To boost efficiency in your attic, you need to seal any air leak sources around the floor perimeter and penetrations, along with the access hatch using caulk, expandable foam spray and weatherstripping. Then, insulate between the floor joists to R-60 for optimal energy savings.

Replace Your Inefficient Windows

Updating all your older windows can boost your home’s efficiency by curbing costly air leakage and heat gains and losses that are occurring through the glass. The best windows for our Georgia climate are Energy Star-qualified, gas-filled units with a Low-E coating, and a low U-factor, solar heat gain co-efficient (SHGC) and air leakage (AL) rating.

 

For more expert advice about syncing HVAC systems in your Peachtree City home, contact us at Powers Heating & Air today.

 

Our goal is to help educate our customers in Peachtree City, Georgia and surrounding areas about energy and home comfort issues (specific to HVAC systems). For more information about other HVAC topics, download our free Home Comfort Guide or call us at 770-487-2040. 

January HVAC Maintenance to Start the Year Off Right

January HVAC Maintenance to Start the Year Off Right Your HVAC equipment needs year-round attention to keep it working at optional efficiency. Tackling HVAC maintenance in January gives you an opportunity to kick off the new year focused on energy efficiency, with the added bonus of greater home comfort. Here are some recommended maintenance tasks to keep your HVAC system running at peak performance throughout 2018:

Re-Assess Your Programmable Thermostat Settings

If you feel that you’re paying higher-than-usual energy bills this winter, take some time to reassess the temperature settings you’ve programmed into your thermostat. For maximum savings, you should use daily eight-degree setbacks for lengthy periods, such as all day when no one is home, and at night when the family is sleeping.

Install New Thermostat Batteries

When you’re already working on your thermostat settings, it’s a convenient time to put in fresh batteries. While changing the batteries won’t have any impact on your thermostat’s functionality most of the time, having new ones installed can give you peace of mind that you won’t lose all your programming and settings if there’s an unexpected power outage over the winter.

Check Your System’s Air Filter

It’s easy to put routine air filter checks and replacements out of your mind before and during the holiday season, but you shouldn’t neglect them any longer. You might think that replacing the air filter can’t be that big a deal, but operating your heating system with a dirty filter can impair its energy efficiency. If the filter is badly clogged and restricting airflow severely, it can damage key components or even cause overheating that results in a sudden heating system shut-down.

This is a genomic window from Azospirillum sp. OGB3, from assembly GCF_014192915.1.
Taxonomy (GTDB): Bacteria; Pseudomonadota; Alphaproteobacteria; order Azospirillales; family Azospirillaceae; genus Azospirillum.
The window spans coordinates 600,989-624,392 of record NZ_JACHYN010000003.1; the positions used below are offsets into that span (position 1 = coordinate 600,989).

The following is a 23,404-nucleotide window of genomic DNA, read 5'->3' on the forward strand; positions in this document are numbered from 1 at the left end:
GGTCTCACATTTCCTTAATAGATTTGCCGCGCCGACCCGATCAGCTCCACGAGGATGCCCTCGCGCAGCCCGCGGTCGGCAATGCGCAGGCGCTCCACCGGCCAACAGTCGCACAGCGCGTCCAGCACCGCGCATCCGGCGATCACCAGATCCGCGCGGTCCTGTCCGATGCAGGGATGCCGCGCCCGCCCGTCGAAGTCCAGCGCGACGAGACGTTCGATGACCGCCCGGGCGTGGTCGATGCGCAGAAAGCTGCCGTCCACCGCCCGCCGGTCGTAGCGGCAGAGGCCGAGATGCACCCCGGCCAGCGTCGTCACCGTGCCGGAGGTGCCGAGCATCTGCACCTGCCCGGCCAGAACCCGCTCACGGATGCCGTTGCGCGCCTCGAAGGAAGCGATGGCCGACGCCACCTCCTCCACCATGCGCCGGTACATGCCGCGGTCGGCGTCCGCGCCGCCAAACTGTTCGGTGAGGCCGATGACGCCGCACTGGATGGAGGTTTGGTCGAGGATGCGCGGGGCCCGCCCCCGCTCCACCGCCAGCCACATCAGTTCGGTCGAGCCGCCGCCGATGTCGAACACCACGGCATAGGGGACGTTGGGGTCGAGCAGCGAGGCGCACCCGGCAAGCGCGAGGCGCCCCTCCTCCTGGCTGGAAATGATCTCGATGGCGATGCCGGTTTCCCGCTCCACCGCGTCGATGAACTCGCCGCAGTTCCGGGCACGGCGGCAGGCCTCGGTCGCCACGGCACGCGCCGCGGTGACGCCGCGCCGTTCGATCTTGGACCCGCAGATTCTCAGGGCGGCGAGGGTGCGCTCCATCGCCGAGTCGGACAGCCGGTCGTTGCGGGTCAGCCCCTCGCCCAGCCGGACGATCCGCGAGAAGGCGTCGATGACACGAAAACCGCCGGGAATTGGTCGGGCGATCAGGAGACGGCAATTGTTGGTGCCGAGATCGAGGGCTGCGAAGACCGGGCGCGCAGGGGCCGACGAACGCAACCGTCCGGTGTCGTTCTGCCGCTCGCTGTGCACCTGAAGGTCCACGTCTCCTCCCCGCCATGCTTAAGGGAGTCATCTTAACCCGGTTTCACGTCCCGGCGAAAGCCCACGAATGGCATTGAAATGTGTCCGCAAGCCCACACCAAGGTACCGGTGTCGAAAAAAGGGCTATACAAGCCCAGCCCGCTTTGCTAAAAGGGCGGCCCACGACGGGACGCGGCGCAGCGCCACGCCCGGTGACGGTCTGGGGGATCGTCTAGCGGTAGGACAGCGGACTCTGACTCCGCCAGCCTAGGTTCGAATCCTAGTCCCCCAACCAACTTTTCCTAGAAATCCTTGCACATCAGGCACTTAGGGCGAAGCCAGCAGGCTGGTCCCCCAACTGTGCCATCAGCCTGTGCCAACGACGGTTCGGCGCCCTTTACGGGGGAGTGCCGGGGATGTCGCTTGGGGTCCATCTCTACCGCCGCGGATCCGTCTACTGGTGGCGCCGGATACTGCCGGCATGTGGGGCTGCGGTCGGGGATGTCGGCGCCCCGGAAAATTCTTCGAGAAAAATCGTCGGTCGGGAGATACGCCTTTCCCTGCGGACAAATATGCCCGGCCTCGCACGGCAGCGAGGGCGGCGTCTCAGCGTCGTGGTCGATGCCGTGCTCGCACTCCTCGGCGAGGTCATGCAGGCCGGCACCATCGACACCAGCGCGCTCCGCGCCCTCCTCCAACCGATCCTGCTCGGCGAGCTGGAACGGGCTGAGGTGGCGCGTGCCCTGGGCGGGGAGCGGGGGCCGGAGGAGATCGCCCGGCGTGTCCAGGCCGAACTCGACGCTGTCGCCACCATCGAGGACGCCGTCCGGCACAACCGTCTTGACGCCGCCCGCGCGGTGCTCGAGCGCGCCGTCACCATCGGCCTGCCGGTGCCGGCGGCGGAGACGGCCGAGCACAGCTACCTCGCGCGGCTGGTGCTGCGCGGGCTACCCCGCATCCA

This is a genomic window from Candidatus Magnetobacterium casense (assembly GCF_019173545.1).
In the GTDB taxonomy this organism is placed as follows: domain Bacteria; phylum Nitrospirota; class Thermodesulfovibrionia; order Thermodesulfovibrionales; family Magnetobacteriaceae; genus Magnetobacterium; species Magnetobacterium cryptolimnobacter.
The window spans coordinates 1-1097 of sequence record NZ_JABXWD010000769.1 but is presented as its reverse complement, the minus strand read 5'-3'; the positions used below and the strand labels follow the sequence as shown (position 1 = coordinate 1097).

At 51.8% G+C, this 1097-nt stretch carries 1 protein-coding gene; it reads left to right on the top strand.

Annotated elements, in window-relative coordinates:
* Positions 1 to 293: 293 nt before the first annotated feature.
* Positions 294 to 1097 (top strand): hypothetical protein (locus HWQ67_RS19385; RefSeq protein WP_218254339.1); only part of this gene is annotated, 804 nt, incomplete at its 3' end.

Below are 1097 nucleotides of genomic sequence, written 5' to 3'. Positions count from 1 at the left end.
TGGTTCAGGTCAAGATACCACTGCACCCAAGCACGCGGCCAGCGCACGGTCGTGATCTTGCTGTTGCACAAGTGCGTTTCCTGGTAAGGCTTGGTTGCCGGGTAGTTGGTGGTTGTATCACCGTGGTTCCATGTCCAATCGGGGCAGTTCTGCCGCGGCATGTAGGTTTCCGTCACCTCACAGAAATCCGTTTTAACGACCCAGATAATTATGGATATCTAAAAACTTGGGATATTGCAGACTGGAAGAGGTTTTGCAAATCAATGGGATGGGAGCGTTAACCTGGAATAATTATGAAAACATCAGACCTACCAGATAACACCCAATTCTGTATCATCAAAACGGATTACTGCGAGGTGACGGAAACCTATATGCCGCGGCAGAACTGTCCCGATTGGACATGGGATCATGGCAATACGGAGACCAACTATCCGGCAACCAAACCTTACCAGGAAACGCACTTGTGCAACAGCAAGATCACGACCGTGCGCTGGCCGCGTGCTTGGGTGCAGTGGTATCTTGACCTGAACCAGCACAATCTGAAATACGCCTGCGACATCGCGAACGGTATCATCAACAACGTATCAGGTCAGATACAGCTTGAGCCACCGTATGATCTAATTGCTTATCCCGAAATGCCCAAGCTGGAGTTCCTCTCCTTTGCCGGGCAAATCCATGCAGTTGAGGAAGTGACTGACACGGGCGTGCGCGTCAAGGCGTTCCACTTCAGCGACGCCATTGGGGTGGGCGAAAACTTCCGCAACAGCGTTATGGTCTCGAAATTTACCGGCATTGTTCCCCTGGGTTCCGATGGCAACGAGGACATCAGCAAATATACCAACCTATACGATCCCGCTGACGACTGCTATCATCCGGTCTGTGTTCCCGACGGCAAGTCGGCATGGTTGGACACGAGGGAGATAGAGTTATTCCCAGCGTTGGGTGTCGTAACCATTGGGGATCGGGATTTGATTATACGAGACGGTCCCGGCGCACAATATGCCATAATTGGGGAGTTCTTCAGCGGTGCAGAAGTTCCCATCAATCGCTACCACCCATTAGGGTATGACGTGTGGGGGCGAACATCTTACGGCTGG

Give the HVAC Registers Some TLC

If you want to avoid temperature variations between rooms and difficulty maintaining comfort, you need to ensure that every supply and return register is clean, completely open and unobstructed.

 

This is easy to do; simply take your vacuum along and visit each room to clean the registers and check that they’re open and unobstructed by anything that might hinder airflow.

 

For more advice about HVAC maintenance for your Peachtree City home, contact us at Powers Heating & Air.

 

Our goal is to help educate our customers in Peachtree City, Georgia and surrounding areas about energy and home comfort issues (specific to HVAC systems). For more information about other HVAC topics, download our free Home Comfort Guide or call us at 770-487-2040. 

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What Makes Air Balancing Important

What Makes Air Balancing ImportantFor consistent, efficient heating and cooling to all parts of your home, as well as a healthy indoor environment, air balancing is a vital part of the solution.

Air Balancing 101

A typical residential HVAC system, consisting of separate supply and return ductwork, circulates over 1,000 cubic feet per minute of conditioned air throughout the home. The system is carefully designed to match blower output with ductwork size and length, so all rooms receive appropriate air volume to maintain the thermostat setting. Air balancing is the process that makes that happen.

Why Air Balancing Important